Dial returned to action on Sunday against the Chicago Bears after missing the previous game with neck and knee issues. Newly acquired defensive lineman Chris Jones started the past two games in place of Dial.
Outside linebacker Aaron Lynch continues to be hobbled with a high-ankle sprain. He has missed the past five games with the injury. Lynch took part in limited practice on Wednesday
49ERS PARTICIPATION REPORT
Did not practice
DT Quinton Dial (elbow)
DT Glenn Dorsey (knee)
RB Shaun Draughn (ribs)
LB Eli Harold (toe)
LB Aaron Lynch (ankle)
DT Ronald Blair (hamstring)
C Daniel Kilgore (hamstring)
JETS PARTICIPATION REPORT
Did not practice
S Antonio Allen (concussion)
T Breno Giacomini (back, calf, shoulder)
C Nick Mangold (ankle)
WR Jalin Marshall (concussion)
LB Lorenzo Mauldin (ankle)
DT Steve McLendon (hamstring)
LB Julian Stanford (ankle)
DE Muhammad Wilkerson (ankle)
DE Leonard Williams (illness)
RB Matt Forte (knee, foot)
S Calvin Pryor (concussion)
WR Brandon Marshall (knee, foot)
CB Nick Marshall (ankle)
CB Marcus Williams (ankle)
SANTA CLARA – Wide receiver Brandon Marshall supplied 49ers defensive back Jimmie Ward with the first learning experience of his NFL career early in his rookie season.
Ward has a vivid memory of the game – just his second in the NFL – and the three touchdowns passes Marshall caught on him to lead the Chicago Bears to a 28-20 victory over the 49ers in the first regular-season game played at Levi’s Stadium.
But Marshall, now a member of the New York Jets, admitted Wednesday to having a fuzzy recollection of that game due to painkillers he was prescribed in order to play in the game. Marshall, an 11-year NFL veteran, was in his third and final season with the Bears.
“Well, I don’t really remember much about that game because, uh, I worked really hard to get back from a high-ankle (sprain) . . . I don’t want to go there,” Marshall said, beginning to laugh on a conference call with Bay Area reporters.
“I’ll say it: I took a couple pain pills, so . . . I took a couple of pain pills to mask the pain. I really wasn’t supposed to play. I came back from a high ankle, you know, within 10 days. I was supposed to be out four-to-six weeks. So I don’t remember much from that game. I just remember catching those balls. That was pretty much it.”
Marshall was listed as questionable for the game. On the day of the game, ESPN reported, citing a source, that there was a "75 percent" chance neither Marshall nor Alshon Jeffery (hamstring) would play. Both receivers played in the game.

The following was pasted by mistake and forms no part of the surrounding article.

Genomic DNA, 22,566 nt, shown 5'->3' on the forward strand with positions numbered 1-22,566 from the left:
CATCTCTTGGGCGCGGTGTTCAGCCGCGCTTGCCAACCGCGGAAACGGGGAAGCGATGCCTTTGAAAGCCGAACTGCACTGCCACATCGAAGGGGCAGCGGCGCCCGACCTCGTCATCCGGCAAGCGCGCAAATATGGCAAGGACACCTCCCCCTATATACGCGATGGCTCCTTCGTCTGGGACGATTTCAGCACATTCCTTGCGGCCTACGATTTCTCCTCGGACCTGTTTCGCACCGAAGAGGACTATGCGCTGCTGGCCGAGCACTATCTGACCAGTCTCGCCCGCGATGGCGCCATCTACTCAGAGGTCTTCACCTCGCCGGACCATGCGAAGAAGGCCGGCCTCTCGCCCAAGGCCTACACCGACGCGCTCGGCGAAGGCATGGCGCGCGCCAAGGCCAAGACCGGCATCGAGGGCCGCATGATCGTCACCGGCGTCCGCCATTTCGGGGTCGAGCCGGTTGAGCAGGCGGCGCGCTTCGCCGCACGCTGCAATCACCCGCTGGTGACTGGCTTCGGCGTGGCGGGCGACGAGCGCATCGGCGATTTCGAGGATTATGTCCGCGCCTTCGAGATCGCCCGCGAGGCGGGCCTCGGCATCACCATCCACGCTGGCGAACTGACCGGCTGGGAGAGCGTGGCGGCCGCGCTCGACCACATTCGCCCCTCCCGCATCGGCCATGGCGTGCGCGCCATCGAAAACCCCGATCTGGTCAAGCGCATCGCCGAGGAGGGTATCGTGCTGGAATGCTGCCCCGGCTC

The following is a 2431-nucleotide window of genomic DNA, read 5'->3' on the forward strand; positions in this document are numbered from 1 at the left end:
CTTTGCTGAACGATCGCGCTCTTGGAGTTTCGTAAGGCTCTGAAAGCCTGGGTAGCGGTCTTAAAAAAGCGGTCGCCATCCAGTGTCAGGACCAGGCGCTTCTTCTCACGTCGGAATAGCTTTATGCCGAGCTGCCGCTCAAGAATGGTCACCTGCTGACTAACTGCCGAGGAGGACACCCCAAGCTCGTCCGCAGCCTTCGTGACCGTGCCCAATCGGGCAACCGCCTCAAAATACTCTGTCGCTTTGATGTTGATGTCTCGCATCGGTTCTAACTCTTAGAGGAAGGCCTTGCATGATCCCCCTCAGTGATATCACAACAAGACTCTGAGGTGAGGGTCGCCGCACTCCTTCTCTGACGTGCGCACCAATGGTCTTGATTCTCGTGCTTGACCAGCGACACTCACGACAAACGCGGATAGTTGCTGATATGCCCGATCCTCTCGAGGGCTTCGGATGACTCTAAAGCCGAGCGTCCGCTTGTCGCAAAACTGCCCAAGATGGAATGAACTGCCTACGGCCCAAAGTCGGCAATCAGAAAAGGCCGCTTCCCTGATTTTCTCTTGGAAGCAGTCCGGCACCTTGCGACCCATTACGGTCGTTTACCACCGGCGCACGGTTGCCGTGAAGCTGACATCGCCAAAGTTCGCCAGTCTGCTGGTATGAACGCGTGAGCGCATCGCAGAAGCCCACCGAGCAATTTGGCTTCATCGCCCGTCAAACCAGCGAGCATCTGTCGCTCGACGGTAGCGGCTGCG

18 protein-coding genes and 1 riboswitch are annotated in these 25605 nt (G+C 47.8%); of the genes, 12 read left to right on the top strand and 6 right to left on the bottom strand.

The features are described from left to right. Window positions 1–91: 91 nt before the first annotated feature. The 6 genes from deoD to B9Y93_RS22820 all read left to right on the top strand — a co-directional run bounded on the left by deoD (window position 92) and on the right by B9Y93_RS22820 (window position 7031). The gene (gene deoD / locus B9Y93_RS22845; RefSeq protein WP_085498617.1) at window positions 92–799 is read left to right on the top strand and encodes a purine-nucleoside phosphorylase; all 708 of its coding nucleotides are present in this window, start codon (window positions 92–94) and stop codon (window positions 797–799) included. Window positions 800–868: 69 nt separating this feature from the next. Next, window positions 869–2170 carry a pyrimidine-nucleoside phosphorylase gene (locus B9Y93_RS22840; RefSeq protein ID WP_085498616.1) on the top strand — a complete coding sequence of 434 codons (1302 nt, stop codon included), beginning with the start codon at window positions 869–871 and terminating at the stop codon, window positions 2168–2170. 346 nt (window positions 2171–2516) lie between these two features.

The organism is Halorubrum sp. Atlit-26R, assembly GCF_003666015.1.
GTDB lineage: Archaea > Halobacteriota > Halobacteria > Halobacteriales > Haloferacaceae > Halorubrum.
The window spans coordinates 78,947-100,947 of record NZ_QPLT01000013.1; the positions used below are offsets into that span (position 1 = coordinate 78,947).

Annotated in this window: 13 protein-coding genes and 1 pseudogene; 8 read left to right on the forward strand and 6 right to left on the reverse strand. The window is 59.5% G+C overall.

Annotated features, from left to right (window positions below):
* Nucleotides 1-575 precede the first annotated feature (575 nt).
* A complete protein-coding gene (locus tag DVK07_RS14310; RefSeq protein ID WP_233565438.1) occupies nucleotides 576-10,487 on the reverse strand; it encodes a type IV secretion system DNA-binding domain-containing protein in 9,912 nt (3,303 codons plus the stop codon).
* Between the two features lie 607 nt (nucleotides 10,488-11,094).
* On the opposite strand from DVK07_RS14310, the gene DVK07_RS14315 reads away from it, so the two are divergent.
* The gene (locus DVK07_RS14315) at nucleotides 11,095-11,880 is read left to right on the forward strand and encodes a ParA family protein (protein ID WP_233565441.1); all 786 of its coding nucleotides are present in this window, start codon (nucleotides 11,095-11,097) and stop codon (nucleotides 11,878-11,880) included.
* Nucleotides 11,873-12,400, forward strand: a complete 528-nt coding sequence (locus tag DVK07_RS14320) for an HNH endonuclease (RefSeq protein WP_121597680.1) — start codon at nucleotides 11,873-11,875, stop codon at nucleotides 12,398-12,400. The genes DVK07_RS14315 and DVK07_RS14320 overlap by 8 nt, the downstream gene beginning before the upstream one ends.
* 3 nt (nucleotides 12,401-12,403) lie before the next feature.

Marshall had five receptions for 48 yards with touchdown catches of 17, 5 and 3 yards while being matched in the slot against Ward, the 49ers’ first-round pick in that year’s draft. That game served as a study guide for Ward.
“Yeah, I watched it a lot,” Ward said. “It was my welcome-to-the-NFL game. Just looking forward to going against Brandon Marshall for the second time in my career.”
Ward will undoubtedly see plenty of Marshall on Sunday when the 49ers face the Jets on Sunday at Levi’s Stadium. Marshall may not remember much from facing Ward two seasons ago, but he said he has been impressed with what he sees on film.
“I think he’s really tough,” Marshall said. “He’s tough and he’s crafty and savvy. This is a guy that seems to really study the game and understands his opponent. If you go out there and give him the same release two or three times in a row, nine times out of 10, he’s going to get the best of you. We have to do a better job than him this week of studying film and trying to outwork him mentally.”
Marshall’s revelation that his memory of the 2014 game against the 49ers is clouded due to the use of painkillers comes at a time when Warriors coach Steve Kerr last week said on the Warriors Insider Podcast that he tried marijuana in hopes it would provide relief during the back issues that forced him to take a leave of absence of nearly four months.
“I’m not a pot person; it doesn’t agree with me,” Kerr told CSN Bay Area’s Monte Poole. “I’ve tried it a few times, and it did not agree with me at all. So I’m not the expert on this stuff. But I do know this: If you’re an NFL player, in particular, and you’ve got a lot of pain, I don’t think there is any question that pot is better for your body than Vicodin. And yet athletes everywhere are prescribed Vicodin like it’s Vitamin C, like it’s no big deal.”
When asked for his stance on whether the NFL should reconsider its position to include marijuana as a banned substance, Marshall received some direction from a Jets public-relations employee who could be heard in the background of the call saying that Marshall “knows better than that.”
But Marshall answered the question, saying that he wants to learn more about the subject.
“I do not have a stance on that," Marshall said. "That is something that I actually want to research more this offseason when I have time. I’m not a guy that knows about the benefits of what it can do for pain and other things. But I’d like to hear others’ opinions and really research the effects it can have on us -- positives and negatives.”